Syrian Hebrew Bibles Could Spark Ownership Dispute

Huff Post: JERUSALEM (AP) — Two decades after Israeli spies helped Syrian Jews whisk ancient Hebrew bibles from Damascus to Jerusalem, Israel’s national library asked an Israeli court on Monday to grant it custodianship over the manuscripts — a move that could spark an ownership battle over some of the Syrian Jewish community’s most important treasures.

Known as the Crowns of Damascus, the nine leather-bound parchment books — some featuring microscopic calligraphy and gold-leaf illumination — were written mostly in Spain and Italy between 700 and 1,000 years ago. For hundreds of years, they were guarded inside synagogues in the Syrian capital, presented only on special occasions.

In the early 1990s, Syria lifted travel restrictions on Jews and many emigrated, but they were not permitted to take their sacred manuscripts.

So, in a covert operation by Israel’s Mossad spy agency, eight ancient bibles were spirited to Israel between 1993 and 1995. The ninth was smuggled out of Syria in 1993 with the help of a Canadian Jewish activist.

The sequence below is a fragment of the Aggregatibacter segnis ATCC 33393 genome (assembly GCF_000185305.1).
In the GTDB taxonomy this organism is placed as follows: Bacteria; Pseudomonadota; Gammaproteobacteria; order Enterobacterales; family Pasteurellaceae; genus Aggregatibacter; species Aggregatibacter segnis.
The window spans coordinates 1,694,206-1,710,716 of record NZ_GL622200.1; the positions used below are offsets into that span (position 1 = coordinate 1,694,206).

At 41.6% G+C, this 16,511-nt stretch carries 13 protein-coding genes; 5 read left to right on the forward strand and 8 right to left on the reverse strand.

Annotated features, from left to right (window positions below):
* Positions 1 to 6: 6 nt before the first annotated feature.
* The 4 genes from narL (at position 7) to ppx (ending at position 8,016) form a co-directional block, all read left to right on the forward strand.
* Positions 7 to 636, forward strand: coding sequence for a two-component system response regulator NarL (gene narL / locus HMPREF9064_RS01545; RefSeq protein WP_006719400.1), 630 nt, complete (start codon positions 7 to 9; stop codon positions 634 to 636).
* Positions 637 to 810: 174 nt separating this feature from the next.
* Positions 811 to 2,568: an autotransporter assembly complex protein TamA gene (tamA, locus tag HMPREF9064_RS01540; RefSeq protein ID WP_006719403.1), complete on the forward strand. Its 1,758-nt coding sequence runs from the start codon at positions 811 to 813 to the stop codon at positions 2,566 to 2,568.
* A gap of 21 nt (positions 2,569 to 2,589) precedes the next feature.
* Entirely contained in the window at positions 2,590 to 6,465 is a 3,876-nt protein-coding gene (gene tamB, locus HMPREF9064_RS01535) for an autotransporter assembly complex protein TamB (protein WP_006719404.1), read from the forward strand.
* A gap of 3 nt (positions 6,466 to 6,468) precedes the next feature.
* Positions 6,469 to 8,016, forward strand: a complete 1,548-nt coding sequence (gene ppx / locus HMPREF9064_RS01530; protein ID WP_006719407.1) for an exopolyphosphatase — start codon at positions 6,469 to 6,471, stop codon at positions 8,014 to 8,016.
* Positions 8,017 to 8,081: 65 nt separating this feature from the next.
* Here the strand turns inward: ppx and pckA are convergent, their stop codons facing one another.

Once in Israel, the manuscripts were entrusted to the national library for restoration and storage. Their existence there was kept secret for a decade, presumably so as not to draw the ire of Syria, Israel’s longtime foe. The library already had two other Damascus bibles in its collection, purchased in the 1960s and 70s in private sales.

Details of the Mossad operation remain classified, but the man who helped organize it was Rabbi Avraham Hamra, the then-leader of the Damascus Jewish community who now lives in Israel. Shabtai Shavit, the Mossad director at the time, confirmed Hamra’s involvement, without giving details.

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Categories: Arab World, Asia, Behaviour, Bible

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